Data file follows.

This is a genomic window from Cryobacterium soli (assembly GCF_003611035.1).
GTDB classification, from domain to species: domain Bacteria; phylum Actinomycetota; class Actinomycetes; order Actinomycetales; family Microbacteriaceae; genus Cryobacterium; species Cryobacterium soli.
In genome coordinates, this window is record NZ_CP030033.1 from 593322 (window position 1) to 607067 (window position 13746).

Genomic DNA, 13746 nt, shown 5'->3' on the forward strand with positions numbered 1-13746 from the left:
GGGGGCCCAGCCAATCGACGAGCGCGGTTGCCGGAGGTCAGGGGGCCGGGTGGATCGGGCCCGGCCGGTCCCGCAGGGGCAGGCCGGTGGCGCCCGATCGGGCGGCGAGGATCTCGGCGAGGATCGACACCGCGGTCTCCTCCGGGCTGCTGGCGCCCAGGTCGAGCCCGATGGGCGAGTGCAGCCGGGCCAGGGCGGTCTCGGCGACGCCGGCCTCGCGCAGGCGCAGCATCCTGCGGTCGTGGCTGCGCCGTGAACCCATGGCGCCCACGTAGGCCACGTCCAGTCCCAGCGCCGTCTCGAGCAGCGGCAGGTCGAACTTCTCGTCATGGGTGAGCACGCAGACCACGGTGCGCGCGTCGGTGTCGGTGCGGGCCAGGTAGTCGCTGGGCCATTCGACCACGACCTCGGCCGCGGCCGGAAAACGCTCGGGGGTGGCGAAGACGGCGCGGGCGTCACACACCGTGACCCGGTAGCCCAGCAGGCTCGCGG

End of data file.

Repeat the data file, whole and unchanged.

This is a genomic window from Cryobacterium soli (assembly GCF_003611035.1).
GTDB classification, from domain to species: domain Bacteria; phylum Actinomycetota; class Actinomycetes; order Actinomycetales; family Microbacteriaceae; genus Cryobacterium; species Cryobacterium soli.
In genome coordinates, this window is record NZ_CP030033.1 from 593322 (window position 1) to 607067 (window position 13746).

Genomic DNA, 13746 nt, shown 5'->3' on the forward strand with positions numbered 1-13746 from the left:
GGGGGCCCAGCCAATCGACGAGCGCGGTTGCCGGAGGTCAGGGGGCCGGGTGGATCGGGCCCGGCCGGTCCCGCAGGGGCAGGCCGGTGGCGCCCGATCGGGCGGCGAGGATCTCGGCGAGGATCGACACCGCGGTCTCCTCCGGGCTGCTGGCGCCCAGGTCGAGCCCGATGGGCGAGTGCAGCCGGGCCAGGGCGGTCTCGGCGACGCCGGCCTCGCGCAGGCGCAGCATCCTGCGGTCGTGGCTGCGCCGTGAACCCATGGCGCCCACGTAGGCCACGTCCAGTCCCAGCGCCGTCTCGAGCAGCGGCAGGTCGAACTTCTCGTCATGGGTGAGCACGCAGACCACGGTGCGCGCGTCGGTGTCGGTGCGGGCCAGGTAGTCGCTGGGCCATTCGACCACGACCTCGGCCGCGGCCGGAAAACGCTCGGGGGTGGCGAAGACGGCGCGGGCGTCACACACCGTGACCCGGTAGCCCAGCAGGCTCGCGG